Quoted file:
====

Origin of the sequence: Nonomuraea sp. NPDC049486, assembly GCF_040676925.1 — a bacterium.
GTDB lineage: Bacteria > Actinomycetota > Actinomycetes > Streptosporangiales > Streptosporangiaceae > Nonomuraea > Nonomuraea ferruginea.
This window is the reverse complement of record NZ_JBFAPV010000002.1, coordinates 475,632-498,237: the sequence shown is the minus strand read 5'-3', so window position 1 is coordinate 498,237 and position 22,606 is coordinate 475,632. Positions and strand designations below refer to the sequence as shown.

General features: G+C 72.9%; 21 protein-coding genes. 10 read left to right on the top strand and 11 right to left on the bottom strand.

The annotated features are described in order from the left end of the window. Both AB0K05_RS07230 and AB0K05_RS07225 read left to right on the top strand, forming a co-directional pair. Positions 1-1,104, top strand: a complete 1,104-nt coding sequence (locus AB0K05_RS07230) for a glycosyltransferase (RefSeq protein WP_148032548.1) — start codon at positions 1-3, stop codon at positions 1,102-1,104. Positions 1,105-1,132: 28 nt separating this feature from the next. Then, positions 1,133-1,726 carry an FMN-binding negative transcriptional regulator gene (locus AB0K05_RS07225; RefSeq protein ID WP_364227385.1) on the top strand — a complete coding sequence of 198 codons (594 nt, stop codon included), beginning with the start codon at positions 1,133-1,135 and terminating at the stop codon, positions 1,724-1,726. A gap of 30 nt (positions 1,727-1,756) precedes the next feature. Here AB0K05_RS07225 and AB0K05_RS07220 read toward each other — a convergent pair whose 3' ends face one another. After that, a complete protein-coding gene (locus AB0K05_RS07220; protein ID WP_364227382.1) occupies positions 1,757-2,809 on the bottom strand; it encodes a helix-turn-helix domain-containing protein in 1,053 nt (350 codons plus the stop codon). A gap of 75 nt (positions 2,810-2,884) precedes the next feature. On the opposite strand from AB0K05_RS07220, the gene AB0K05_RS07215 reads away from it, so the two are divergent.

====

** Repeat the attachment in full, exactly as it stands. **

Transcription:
Origin of the sequence: Nonomuraea sp. NPDC049486, assembly GCF_040676925.1 — a bacterium.
GTDB lineage: Bacteria > Actinomycetota > Actinomycetes > Streptosporangiales > Streptosporangiaceae > Nonomuraea > Nonomuraea ferruginea.
This window is the reverse complement of record NZ_JBFAPV010000002.1, coordinates 475,632-498,237: the sequence shown is the minus strand read 5'-3', so window position 1 is coordinate 498,237 and position 22,606 is coordinate 475,632. Positions and strand designations below refer to the sequence as shown.

General features: G+C 72.9%; 21 protein-coding genes. 10 read left to right on the top strand and 11 right to left on the bottom strand.

The annotated features are described in order from the left end of the window. Both AB0K05_RS07230 and AB0K05_RS07225 read left to right on the top strand, forming a co-directional pair. Positions 1-1,104, top strand: a complete 1,104-nt coding sequence (locus AB0K05_RS07230) for a glycosyltransferase (RefSeq protein WP_148032548.1) — start codon at positions 1-3, stop codon at positions 1,102-1,104. Positions 1,105-1,132: 28 nt separating this feature from the next. Then, positions 1,133-1,726 carry an FMN-binding negative transcriptional regulator gene (locus AB0K05_RS07225; RefSeq protein ID WP_364227385.1) on the top strand — a complete coding sequence of 198 codons (594 nt, stop codon included), beginning with the start codon at positions 1,133-1,135 and terminating at the stop codon, positions 1,724-1,726. A gap of 30 nt (positions 1,727-1,756) precedes the next feature. Here AB0K05_RS07225 and AB0K05_RS07220 read toward each other — a convergent pair whose 3' ends face one another. After that, a complete protein-coding gene (locus AB0K05_RS07220; protein ID WP_364227382.1) occupies positions 1,757-2,809 on the bottom strand; it encodes a helix-turn-helix domain-containing protein in 1,053 nt (350 codons plus the stop codon). A gap of 75 nt (positions 2,810-2,884) precedes the next feature. On the opposite strand from AB0K05_RS07220, the gene AB0K05_RS07215 reads away from it, so the two are divergent.